Angel Heart (1987)
★★ / ★★★★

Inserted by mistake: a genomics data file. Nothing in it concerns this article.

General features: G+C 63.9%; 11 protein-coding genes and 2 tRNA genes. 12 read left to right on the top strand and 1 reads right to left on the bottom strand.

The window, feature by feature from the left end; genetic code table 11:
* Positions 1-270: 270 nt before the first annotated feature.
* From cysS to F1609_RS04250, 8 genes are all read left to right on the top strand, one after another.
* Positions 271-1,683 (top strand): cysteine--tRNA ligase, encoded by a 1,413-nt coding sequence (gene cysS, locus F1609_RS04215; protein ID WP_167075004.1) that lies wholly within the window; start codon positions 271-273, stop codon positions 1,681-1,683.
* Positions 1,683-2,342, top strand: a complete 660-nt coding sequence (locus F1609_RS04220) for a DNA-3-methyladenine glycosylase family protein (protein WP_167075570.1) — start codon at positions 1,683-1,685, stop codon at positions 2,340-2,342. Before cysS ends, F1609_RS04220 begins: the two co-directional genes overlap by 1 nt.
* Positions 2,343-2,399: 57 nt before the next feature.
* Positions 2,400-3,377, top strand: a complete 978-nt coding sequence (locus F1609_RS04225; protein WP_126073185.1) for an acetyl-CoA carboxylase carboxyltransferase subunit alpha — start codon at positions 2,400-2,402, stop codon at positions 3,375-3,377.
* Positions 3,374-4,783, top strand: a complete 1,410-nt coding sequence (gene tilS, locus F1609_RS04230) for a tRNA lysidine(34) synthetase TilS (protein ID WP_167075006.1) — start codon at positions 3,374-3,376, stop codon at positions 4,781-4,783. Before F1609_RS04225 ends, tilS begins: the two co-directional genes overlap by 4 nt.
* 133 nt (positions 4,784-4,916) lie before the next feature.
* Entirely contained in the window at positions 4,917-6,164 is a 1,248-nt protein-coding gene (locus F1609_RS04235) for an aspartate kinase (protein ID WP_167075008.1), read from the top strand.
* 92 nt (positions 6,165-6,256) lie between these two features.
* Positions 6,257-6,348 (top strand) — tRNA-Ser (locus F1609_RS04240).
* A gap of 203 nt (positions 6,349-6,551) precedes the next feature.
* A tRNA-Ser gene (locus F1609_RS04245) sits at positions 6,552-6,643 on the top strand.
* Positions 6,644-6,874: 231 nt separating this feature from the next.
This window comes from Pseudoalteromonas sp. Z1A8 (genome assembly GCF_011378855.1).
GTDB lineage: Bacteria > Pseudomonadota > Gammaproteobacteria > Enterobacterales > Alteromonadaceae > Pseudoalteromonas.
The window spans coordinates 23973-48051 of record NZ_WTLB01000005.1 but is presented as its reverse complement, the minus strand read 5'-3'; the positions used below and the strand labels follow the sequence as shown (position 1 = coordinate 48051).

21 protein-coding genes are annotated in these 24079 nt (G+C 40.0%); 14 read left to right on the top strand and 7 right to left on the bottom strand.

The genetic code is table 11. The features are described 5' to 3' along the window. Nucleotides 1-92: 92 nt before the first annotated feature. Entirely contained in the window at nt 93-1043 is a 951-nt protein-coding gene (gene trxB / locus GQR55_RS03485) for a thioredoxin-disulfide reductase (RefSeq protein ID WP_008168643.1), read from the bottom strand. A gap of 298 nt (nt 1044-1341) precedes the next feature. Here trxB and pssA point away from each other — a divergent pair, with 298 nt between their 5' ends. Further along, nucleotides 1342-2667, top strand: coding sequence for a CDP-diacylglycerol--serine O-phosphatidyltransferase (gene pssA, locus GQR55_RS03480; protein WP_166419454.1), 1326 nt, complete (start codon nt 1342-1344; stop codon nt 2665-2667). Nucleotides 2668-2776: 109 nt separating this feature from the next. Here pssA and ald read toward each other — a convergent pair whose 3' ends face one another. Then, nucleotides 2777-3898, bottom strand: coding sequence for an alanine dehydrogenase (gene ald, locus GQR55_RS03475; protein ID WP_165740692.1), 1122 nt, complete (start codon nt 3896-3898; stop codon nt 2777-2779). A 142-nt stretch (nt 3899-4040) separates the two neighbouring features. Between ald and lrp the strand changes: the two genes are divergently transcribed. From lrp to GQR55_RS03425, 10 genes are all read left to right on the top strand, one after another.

Harry Angel (Mickey Rourke), a private detective from Brooklyn, was hired by Louis Cyphre (Robert De Niro) to find a man named Johnny Favorite. For $5,000, Harry took the job. All clues pointed to Louisiana where some people were believed to practice witchcraft. However, every person who divulged information about Johnny’s whereabouts were eventually murdered in a gruesome fashion. Some of the dead bodies included a doctor (Michael Higgins), a psychic (Charlotte Rampling), and a musician (Brownie McGhee). Based on a novel by William Hjortsberg, “Angel Heart” was like watching a confused animal move from one side of the room to another. It was interesting because of the dark atmosphere that surrounded the mystery but it didn’t have enough rewards to keep us guessing. While murders consisted of bucket-loads of blood on the floor and on the walls, we felt no attachment to any of the characters because Harry didn’t spend enough time with them. The theme of the picture was a man suddenly forced into a world that was, to say the least, strange to him. He wasn’t aware of less popular religions so he feared people who practiced them. He claimed he was just a man from Brooklyn. We also learned his quirks which included an oral fixation and the wave of anxiety he felt when he was around chickens. He was an enigma because he had kind eyes but he kept himself from a distance. Even the girl named Epiphany Proudfoot (Lisa Bonet) with whom he eventually fell for was kept at arm’s length. The picture’s strongest asset was the performances. Rourke was charismatic but he possessed a quiet danger. When chased by thugs and questioned by cops, he had a certain way of defending himself and answering questions without giving much away. There was chemistry between Rourke and Bonet. Their sex scene, though graphic, was magnetic. I would say it was the highlight of the film. De Niro wasn’t given many scenes but he made the most of it. His character was one-dimensional, a snide leer here and there, but he relished every word and emotion to the point where we believed that maybe he was up to something devious. Directed by Alan Parker, I wish “Angel Heart” wasn’t so predictable. I correctly guessed who the evasive Johnny Favorite was and where he was located about half-way through the film. I’m afraid audiences with a keen eye for mystery would most likely pick up the red herrings too quickly, come to a conclusion, and then lose interest. Unfortunately, a multi-layered mood and consistently solid acting weren’t enough to keep it afloat.